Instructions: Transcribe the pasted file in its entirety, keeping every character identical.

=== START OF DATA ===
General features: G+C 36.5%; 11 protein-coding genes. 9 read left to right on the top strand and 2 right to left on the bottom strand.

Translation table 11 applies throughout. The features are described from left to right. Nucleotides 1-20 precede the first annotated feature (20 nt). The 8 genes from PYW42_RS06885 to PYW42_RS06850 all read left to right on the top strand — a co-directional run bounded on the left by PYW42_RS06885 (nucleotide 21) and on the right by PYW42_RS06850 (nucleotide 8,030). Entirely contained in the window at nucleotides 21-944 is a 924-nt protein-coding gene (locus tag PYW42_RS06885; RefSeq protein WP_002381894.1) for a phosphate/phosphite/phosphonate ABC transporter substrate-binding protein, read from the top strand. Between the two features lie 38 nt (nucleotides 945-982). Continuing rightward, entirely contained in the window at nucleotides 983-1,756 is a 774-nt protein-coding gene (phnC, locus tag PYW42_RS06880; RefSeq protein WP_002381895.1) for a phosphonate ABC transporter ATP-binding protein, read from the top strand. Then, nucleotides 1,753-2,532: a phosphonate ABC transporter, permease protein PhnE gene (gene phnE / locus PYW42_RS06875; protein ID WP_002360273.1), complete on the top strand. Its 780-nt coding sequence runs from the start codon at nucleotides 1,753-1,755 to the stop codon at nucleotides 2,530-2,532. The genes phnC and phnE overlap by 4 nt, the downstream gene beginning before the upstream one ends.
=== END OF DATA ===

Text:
General features: G+C 36.5%; 11 protein-coding genes. 9 read left to right on the top strand and 2 right to left on the bottom strand.

Translation table 11 applies throughout. The features are described from left to right. Nucleotides 1-20 precede the first annotated feature (20 nt). The 8 genes from PYW42_RS06885 to PYW42_RS06850 all read left to right on the top strand — a co-directional run bounded on the left by PYW42_RS06885 (nucleotide 21) and on the right by PYW42_RS06850 (nucleotide 8,030). Entirely contained in the window at nucleotides 21-944 is a 924-nt protein-coding gene (locus tag PYW42_RS06885; RefSeq protein WP_002381894.1) for a phosphate/phosphite/phosphonate ABC transporter substrate-binding protein, read from the top strand. Between the two features lie 38 nt (nucleotides 945-982). Continuing rightward, entirely contained in the window at nucleotides 983-1,756 is a 774-nt protein-coding gene (phnC, locus tag PYW42_RS06880; RefSeq protein WP_002381895.1) for a phosphonate ABC transporter ATP-binding protein, read from the top strand. Then, nucleotides 1,753-2,532: a phosphonate ABC transporter, permease protein PhnE gene (gene phnE / locus PYW42_RS06875; protein ID WP_002360273.1), complete on the top strand. Its 780-nt coding sequence runs from the start codon at nucleotides 1,753-1,755 to the stop codon at nucleotides 2,530-2,532. The genes phnC and phnE overlap by 4 nt, the downstream gene beginning before the upstream one ends.